straps, was a significant amount of the expense. An armorer asking for
money to set up shop in 1624 estimated production costs and profit for a
number of different types of armor: I give two examples below (, pp.
Note: Sorry, folks, that's all I found. It was mandatory in England for
all freemen to own certain types of weapons and armor. (In 1181 every
freeman having goods worth 10 marks (1 mark = 13s 4d) had to have a mail
shirt, a helmet, and a spear. All other freemen should have helmet,
spear, and gambeson (quilted armor) , p. 39.) Later, the government
stored arms and armour in churches for use; in the 13th century anyone
with an income of L2-L5 (wealthy peasants) had to have bows; archery
practice became compulsory on Sundays and holidays. You may know that
the extreme range of the longbow was 400 yards, but did you know that a
statute of Henry VIII no one over 24 could practice at a range of less
than 220 yards? (See , p. 95 and elsewhere).
Note: for guessing prices, see the section on tools (an axe for 5d). An
armorer might make 24s a month; say a week to make a decent sword, and
you might get a price that way. See the section on books and education
for fencing instruction.
Note: these costs will be wildly varying depending on circumstance.
Note: Christopher Dyer gives as a rough rule of thumb 1 year's income for
a funeral (, p. 85)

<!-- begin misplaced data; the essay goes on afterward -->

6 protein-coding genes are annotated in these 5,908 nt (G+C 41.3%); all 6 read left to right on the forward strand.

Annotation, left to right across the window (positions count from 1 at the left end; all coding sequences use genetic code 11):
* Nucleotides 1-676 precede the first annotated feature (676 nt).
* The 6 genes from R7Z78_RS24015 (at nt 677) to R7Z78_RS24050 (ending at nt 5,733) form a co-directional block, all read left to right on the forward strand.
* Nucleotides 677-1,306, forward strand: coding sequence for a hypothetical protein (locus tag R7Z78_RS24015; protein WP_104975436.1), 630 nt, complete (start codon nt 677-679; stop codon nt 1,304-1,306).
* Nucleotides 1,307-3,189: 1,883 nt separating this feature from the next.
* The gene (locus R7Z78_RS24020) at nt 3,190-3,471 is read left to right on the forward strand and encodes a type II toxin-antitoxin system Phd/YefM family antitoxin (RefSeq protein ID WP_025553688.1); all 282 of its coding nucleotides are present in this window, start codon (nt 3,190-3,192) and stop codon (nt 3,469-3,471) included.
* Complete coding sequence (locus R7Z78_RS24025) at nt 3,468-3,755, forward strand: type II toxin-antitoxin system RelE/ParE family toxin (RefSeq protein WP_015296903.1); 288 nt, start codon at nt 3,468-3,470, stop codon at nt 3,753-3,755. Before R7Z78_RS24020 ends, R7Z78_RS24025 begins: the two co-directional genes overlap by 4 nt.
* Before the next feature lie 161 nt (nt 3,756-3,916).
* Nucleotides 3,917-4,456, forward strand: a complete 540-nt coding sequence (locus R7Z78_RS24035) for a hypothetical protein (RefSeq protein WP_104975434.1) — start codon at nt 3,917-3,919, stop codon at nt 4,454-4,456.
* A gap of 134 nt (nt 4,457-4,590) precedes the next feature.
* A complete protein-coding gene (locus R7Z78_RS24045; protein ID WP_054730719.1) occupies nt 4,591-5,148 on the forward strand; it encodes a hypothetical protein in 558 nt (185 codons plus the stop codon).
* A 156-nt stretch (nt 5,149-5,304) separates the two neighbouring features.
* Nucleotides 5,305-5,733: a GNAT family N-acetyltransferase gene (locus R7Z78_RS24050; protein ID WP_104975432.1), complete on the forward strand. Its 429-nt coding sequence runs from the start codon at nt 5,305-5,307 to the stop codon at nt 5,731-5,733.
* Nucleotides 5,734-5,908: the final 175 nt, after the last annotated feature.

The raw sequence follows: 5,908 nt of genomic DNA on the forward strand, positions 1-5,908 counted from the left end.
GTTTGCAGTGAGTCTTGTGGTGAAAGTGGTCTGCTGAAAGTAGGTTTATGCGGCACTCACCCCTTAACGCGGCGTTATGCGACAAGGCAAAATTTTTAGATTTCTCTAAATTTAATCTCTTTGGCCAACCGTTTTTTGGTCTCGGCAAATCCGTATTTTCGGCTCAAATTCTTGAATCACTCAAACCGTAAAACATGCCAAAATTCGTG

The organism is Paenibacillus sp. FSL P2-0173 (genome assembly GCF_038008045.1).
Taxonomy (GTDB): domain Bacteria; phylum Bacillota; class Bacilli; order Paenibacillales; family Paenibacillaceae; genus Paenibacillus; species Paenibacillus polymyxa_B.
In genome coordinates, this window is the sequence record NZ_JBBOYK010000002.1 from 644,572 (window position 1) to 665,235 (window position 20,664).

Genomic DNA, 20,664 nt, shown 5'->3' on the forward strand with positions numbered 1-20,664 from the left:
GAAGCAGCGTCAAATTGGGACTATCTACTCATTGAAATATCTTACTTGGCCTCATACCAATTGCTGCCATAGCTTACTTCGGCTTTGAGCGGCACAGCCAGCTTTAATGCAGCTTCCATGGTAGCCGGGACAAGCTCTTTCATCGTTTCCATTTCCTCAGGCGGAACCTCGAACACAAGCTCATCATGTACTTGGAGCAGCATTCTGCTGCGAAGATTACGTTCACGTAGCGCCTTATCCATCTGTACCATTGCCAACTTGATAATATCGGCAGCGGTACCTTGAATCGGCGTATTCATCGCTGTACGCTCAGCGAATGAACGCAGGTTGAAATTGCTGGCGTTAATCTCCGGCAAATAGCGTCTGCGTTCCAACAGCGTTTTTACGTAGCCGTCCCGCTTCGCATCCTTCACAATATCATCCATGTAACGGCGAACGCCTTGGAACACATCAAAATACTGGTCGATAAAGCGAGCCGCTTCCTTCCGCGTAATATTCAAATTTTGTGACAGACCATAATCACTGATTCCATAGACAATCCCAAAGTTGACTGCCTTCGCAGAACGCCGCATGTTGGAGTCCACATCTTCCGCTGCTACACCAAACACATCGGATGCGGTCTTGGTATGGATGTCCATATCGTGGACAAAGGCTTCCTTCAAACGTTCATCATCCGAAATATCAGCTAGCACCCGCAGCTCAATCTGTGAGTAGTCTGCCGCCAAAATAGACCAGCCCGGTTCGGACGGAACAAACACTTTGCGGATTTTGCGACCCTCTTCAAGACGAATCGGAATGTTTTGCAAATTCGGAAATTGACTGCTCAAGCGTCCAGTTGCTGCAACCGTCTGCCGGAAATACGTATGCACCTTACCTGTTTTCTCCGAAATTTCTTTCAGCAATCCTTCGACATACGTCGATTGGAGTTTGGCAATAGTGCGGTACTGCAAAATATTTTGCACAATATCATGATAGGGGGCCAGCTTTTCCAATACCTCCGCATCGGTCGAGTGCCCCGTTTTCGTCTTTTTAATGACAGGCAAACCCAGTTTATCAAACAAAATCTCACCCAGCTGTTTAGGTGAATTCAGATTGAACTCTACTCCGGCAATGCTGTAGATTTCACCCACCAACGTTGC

Note: , pp 126-129, gives the following prices at an inn in 1331. For
one day, 3 men with 4 servants spent: Bread, 4d; beer, 2d; wine 1.25d;
meat, 5.5d; potage, .25d; candles, .25d; fuel, 2d; beds, 2d; fodder for
horses, 10d. The four servants staying alone sleep 2 nights for 1d.
Generally, all 7 spend 2d a night on beds; in London, it is 1d per head.
Note: most of these come from inventories of peasants' belongings. The
fine goods would be more expensive.
Note about lighting: great houses could use 100 lb of wax and tallow in a
single winter night (, p. 74). Others, not as rich, would go to sleep
Note: sheriffs of London paid 300L per year, hoping to make a profit from
the fines they collected.
Note: 30 adult sheep could produce about 20s of wool per year in 1299
(, p. 114).
Note: To get a VERY ROUGH sense of money, I reproduce the following chart
from Dyer (, p. 206). These are averages of daily wages in pence.
 English Wayfaring Life in the XIVth Century, J. J. Jusserand, trans
Lucy Smith, Putnam's Sons, New York,1931 (Orig. 1889).
 London in the Age of Chaucer, A. R. Myers, University of Oklahoma
Press, Norman, 1972
 Standards of Living in the Later Middle Ages, Christopher Dyer,
Cambridge University Press, 1989
 English Weapons & Warfare, 449-1660, A. V. B. Norman and Don
Pottinger, Barnes & Noble, 1992 (orig. 1966)
 The Armourer and his Craft from the XIth to the XVIth Century,
Charles ffoulkes, Dover, 1988 (orig. 1912)
 "The Cost of Castle Building: The Case of the Tower at Langeais,"
Bernard Bachrach, in The Medieval Castle: Romance and Reality, ed.
Kathryn Reyerson and Faye Powe, Kendall/Hunt, Dubuque, Iowa, 1984
 The Knight in History, Frances Gies, Harper & Row, New York, 1984
 Methods and Practice of Elizabethan Swordplay, Craig Turner and
Tony Soper, Southern Illinois University Press, Carbondale, 1990
 Life in a Medieval City, Joseph and Frances Gies, Harper & Row,
New York, 1969